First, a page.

Federal appeals court issues stay on DC handgun case

The U.S. Court of Appeals for the District of Columbia has granted an injunction over a lower court’s order that the city halt its harsh “good cause” test for granting concealed handgun permits.

A three-judge panel Friday issued the order that blocks the decision made by U.S. District Judge Frederick J. Scullin Jr. who halted the strict requirement to prove a need or good reason to obtain a permit beyond a desire for self-defense. The appeals court cited that the ruling is to allow time for the court to weigh the city’s larger appeal of the case in general.

“The purpose of this administrative stay is to give the court sufficient opportunity to consider the merits of the motion for stay and should not be construed in any way as a ruling on the merits of that motion,” cites the order from the panel made up of Judges David S. Tatel, Patricia Ann Millett and Janice Rogers Brown, appointments to the bench by Presidents Clinton, Obama and George W. Bush respectively.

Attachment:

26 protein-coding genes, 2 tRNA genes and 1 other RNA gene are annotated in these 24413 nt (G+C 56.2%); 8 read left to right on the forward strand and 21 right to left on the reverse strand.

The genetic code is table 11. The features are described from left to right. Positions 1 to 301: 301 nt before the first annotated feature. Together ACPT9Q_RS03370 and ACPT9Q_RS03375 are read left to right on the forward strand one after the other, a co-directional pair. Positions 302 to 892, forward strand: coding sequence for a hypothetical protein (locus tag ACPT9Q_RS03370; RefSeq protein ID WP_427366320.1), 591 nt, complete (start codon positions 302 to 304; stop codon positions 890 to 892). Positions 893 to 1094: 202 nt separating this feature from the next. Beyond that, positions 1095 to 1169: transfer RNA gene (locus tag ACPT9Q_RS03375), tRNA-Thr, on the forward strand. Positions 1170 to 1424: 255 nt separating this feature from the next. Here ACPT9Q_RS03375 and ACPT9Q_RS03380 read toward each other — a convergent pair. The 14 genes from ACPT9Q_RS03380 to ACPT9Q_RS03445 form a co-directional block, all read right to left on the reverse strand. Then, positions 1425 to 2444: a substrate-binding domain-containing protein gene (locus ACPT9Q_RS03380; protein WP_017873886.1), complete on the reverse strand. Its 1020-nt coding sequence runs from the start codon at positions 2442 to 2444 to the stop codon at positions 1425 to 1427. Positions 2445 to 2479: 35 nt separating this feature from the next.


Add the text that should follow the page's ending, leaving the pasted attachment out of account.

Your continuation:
The stay is the first victory enjoyed by the District in a pair of cases brought by the Second Amendment Foundation, Palmer and Wrenn, that have attacked the city’s concealed carry laws over the past half-decade.

In Palmer last May, Scullin held that, “there is no longer any basis on which this Court can conclude that the District of Columbia’s total ban on the public carrying of ready-to-use handguns outside the home is constitutional under any level of scrutiny.”

This led the District to implement what many Second Amendment advocates referred to as a “no-issue” gun permitting scheme that saw just eight of 69 applications approved.

That landed the city back in court in the Wrenn case, filed on behalf of Brian Wrenn and two other applicants who were denied permits over the good cause requirement.  Scullin again took the city to task and granted an injunction last month to halt the practice pending appeal.

“Plaintiffs, as well as the majority of law-abiding citizens, who fail to satisfy the District of Columbia’s ‘good reason/proper reason’ requirement because they cannot ‘show a special need for self-protection distinguishable from the general community’ or that they are engaged in a ‘type of employment that requires the handling of cash or other valuable objects that may be transported upon [their] person,’ are unable excursive their fundamental right to bear arms for self-defense under the Second Amendment,” wrote Scullin.

Now, with good cause turned back on, gun rights advocates are due to meet in court with the city later this week to continue their fight.

“This temporary stay was not unexpected,” Alan Gottlieb, SAF’s executive vice president, told Guns.com Monday. “We are optimistic that the Appeals Court will lift it.”